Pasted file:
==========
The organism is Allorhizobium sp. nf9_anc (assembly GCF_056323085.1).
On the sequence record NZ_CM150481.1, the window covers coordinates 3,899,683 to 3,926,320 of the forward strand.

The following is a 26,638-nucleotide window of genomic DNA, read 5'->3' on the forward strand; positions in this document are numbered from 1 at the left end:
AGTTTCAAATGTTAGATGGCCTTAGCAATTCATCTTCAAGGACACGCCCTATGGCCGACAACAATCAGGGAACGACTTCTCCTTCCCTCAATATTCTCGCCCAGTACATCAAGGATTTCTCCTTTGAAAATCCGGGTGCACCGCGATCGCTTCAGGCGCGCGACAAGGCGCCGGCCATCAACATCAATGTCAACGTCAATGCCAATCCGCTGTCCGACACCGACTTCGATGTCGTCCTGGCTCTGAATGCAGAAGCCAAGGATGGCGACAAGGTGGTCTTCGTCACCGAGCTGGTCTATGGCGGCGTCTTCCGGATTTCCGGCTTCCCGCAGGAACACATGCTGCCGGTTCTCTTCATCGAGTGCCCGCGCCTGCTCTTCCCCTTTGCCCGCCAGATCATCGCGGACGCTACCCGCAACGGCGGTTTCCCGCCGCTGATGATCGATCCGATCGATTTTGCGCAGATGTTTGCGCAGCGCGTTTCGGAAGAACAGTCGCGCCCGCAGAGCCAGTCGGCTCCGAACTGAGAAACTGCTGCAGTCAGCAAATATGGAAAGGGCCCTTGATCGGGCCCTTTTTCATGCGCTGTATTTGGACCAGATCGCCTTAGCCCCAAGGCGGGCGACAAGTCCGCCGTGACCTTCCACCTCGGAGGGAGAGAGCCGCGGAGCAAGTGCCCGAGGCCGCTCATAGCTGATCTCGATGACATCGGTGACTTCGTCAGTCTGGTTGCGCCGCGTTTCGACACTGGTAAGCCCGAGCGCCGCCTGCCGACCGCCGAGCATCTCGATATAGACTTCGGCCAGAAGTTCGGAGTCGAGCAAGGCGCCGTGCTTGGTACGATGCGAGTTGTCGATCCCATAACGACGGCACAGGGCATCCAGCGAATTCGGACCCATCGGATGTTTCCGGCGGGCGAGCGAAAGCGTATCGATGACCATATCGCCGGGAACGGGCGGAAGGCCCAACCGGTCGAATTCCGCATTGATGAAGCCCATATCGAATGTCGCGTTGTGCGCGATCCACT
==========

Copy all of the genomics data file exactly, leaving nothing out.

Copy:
The organism is Allorhizobium sp. nf9_anc (assembly GCF_056323085.1).
On the sequence record NZ_CM150481.1, the window covers coordinates 3,899,683 to 3,926,320 of the forward strand.

The following is a 26,638-nucleotide window of genomic DNA, read 5'->3' on the forward strand; positions in this document are numbered from 1 at the left end:
AGTTTCAAATGTTAGATGGCCTTAGCAATTCATCTTCAAGGACACGCCCTATGGCCGACAACAATCAGGGAACGACTTCTCCTTCCCTCAATATTCTCGCCCAGTACATCAAGGATTTCTCCTTTGAAAATCCGGGTGCACCGCGATCGCTTCAGGCGCGCGACAAGGCGCCGGCCATCAACATCAATGTCAACGTCAATGCCAATCCGCTGTCCGACACCGACTTCGATGTCGTCCTGGCTCTGAATGCAGAAGCCAAGGATGGCGACAAGGTGGTCTTCGTCACCGAGCTGGTCTATGGCGGCGTCTTCCGGATTTCCGGCTTCCCGCAGGAACACATGCTGCCGGTTCTCTTCATCGAGTGCCCGCGCCTGCTCTTCCCCTTTGCCCGCCAGATCATCGCGGACGCTACCCGCAACGGCGGTTTCCCGCCGCTGATGATCGATCCGATCGATTTTGCGCAGATGTTTGCGCAGCGCGTTTCGGAAGAACAGTCGCGCCCGCAGAGCCAGTCGGCTCCGAACTGAGAAACTGCTGCAGTCAGCAAATATGGAAAGGGCCCTTGATCGGGCCCTTTTTCATGCGCTGTATTTGGACCAGATCGCCTTAGCCCCAAGGCGGGCGACAAGTCCGCCGTGACCTTCCACCTCGGAGGGAGAGAGCCGCGGAGCAAGTGCCCGAGGCCGCTCATAGCTGATCTCGATGACATCGGTGACTTCGTCAGTCTGGTTGCGCCGCGTTTCGACACTGGTAAGCCCGAGCGCCGCCTGCCGACCGCCGAGCATCTCGATATAGACTTCGGCCAGAAGTTCGGAGTCGAGCAAGGCGCCGTGCTTGGTACGATGCGAGTTGTCGATCCCATAACGACGGCACAGGGCATCCAGCGAATTCGGACCCATCGGATGTTTCCGGCGGGCGAGCGAAAGCGTATCGATGACCATATCGCCGGGAACGGGCGGAAGGCCCAACCGGTCGAATTCCGCATTGATGAAGCCCATATCGAATGTCGCGTTGTGCGCGATCCACT